Photographs and souvenirs from The Cosimo Era.
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The two pieces above represent the long-awaited 'holy grail' of Soul Detective's Case One, and prove beyond any doubt that Joe Haywood did indeed record in New Orleans, and that Cosimo Recording, the studio on Governor Nicholls, was active until at least May of 1968. This tape box was acquired by Ace as part of the 1990 deal in which they purchased the entire Modern/Flair/RPM/Kent catalogue from the Bihari brothers, and is reproduced here courtesy of Roger Armstrong at Ace. The 5/10/68 'safety tape' mentioned was almost certainly for the Kent 490 release, as a B.B. King tape box for Kent 492 bears a date of May 27, 1968.
This February 1960 'pre-code' invoice for a 1959 Vin Records Mac Rebennack session (which apparently remains unreleased) comes to us courtesy of Rob Finnis, who said he "picked it up off the floor" during a 1970 visit with Johnny Vincent in Jackson, Mississippi (with Johnny's permission of course). Note the red 'sqiggly line' graphic along the top, that is replicated on the acetate label below.
In 1960, the F.T. Nicholls High School Dance Band cut a demo 45 on an Audiodisc blank acetate at Cosimo Recording Studios, over which Cosimo pasted his own unique label. Firehouse Rag b/w Moonlight In Vermont, were cut (according to the band's bass player Norm Hellmers) "to get us more gigs... It was the first time anyone (Cosimo himself) put a 'pick-up' mic on my bass. I've read that Cosimo liked a heavy bass sound, so I assume I had my own track. I don't know who arranged for us to make the recording, but we knew we were in a special place working with a special person... it was a small space and there were mikes and audio cables everywhere. Both pieces were recorded in just a couple of takes." The clarinet player in that band, Frank Sanders, would go on to play sax for Mike & The Jokers.
Ike Turner certainly lived up to his reputation as a hard worker in the studio as evidenced by these three track sheets from a late August 1964 Governor Nicholls Street session. Most of these tracks were released by Ace just last year on Ike Turner Studio Productions: New Orleans And Los Angeles 1963-65.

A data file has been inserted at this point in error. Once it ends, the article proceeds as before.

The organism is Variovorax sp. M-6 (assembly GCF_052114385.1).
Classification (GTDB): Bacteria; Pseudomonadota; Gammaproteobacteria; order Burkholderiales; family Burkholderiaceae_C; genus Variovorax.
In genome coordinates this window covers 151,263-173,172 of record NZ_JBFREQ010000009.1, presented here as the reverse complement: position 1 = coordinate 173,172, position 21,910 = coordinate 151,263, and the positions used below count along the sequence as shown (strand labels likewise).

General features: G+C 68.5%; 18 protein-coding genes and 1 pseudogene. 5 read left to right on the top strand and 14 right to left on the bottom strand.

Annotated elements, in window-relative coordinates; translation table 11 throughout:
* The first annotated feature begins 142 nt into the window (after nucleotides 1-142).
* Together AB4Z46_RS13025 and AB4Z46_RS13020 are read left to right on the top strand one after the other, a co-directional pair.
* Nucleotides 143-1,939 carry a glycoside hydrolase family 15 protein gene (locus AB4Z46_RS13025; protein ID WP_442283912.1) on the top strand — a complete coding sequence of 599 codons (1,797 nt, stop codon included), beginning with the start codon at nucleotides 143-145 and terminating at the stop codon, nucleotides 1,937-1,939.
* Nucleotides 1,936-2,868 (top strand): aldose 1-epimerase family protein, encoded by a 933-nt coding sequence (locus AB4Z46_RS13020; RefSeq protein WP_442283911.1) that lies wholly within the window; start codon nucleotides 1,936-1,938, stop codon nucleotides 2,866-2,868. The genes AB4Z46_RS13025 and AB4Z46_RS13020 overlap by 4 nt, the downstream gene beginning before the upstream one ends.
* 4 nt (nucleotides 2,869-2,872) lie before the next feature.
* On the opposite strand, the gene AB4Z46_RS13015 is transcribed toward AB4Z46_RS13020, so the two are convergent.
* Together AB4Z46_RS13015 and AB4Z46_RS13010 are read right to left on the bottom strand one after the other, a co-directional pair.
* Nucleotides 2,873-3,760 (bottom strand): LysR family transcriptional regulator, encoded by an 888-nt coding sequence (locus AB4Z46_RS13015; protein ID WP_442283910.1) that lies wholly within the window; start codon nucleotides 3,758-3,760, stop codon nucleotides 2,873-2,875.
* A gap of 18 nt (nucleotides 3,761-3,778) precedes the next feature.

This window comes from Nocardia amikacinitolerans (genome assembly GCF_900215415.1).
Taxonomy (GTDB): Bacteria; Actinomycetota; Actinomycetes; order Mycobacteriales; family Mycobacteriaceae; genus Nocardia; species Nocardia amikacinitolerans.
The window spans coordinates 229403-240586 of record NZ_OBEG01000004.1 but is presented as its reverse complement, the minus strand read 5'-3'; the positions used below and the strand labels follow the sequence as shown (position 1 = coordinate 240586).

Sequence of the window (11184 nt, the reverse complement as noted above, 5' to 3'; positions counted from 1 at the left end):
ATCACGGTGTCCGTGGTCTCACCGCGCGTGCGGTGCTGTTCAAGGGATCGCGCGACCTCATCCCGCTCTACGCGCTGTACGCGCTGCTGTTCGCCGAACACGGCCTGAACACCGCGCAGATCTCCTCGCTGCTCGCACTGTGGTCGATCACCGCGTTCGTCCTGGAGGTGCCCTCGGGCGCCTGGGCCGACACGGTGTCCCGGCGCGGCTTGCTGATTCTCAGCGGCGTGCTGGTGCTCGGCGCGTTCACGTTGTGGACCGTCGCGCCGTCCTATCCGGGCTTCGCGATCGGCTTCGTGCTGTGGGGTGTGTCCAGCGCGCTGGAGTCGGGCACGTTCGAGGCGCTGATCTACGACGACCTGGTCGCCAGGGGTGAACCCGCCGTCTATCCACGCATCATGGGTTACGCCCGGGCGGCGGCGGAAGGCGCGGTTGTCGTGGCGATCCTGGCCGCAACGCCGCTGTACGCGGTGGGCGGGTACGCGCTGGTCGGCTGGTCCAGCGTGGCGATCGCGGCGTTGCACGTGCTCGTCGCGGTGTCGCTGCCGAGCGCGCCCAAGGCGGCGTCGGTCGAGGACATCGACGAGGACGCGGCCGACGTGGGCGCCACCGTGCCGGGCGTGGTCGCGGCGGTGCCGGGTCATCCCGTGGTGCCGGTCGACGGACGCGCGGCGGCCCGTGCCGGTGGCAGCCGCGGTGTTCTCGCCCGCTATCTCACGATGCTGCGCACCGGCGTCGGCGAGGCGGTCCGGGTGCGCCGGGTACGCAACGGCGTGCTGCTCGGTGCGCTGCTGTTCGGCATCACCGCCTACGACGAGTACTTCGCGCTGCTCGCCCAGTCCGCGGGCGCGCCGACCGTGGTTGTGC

From earlier in 1964 comes this track sheet from a session that was apparently booked by Huey Meaux, but ended up being conducted by Texas songwriter and sometimes Meaux collaborator, Jack Rhodes. There is no artist listed, and so far none of the song titles have provided any clues. Huey broke with Matassa later that year in a dispute over an Eddie Powers release (on Pitassy 204), but judging from the crossed out name here, the handwriting may have already been on the wall.
It is interesting to note that on all of these sheets, the File Number begins with the same Client Number used in the Cosimo Code prefix for that customer. These studio records would seem to indicate that Cosimo did keep his master tapes in good order at one time. We still don't know the complete story of what happened to his precious tapes after the collapse of Dover.
This 1961 A.F.M. musician's sheet comes from Johnny Vincent's Ace Records files courtesy of Woody Sistrunk and Jeff Hannusch. "Not Like A Brother" was allocated 94-306 on Ace 634; Happy Times"/"Green Light" 94-358 on Ace EP 642; and "Our Love" was originally unissued. This sheet would seem to confirm that matrix numbers were allocated only when a title was mastered for release. The fact that the studio band that day included Harold Battiste, Red Tyler, Chuck Badie and Mac Rebennack speaks volumes about the quality of the music that was recorded at Cosimo's.
Above, courtesy of John Broven, is a 'pre-Code' track sheet from the early days on Governor Nicholls. Supervised by Harold Battiste for Specialty, the session included both Larry Williams and Art Neville. That's a lot of talent under one roof!
Photo taken by Roger Armstrong outside Matassa's Grocery in The French Quarter.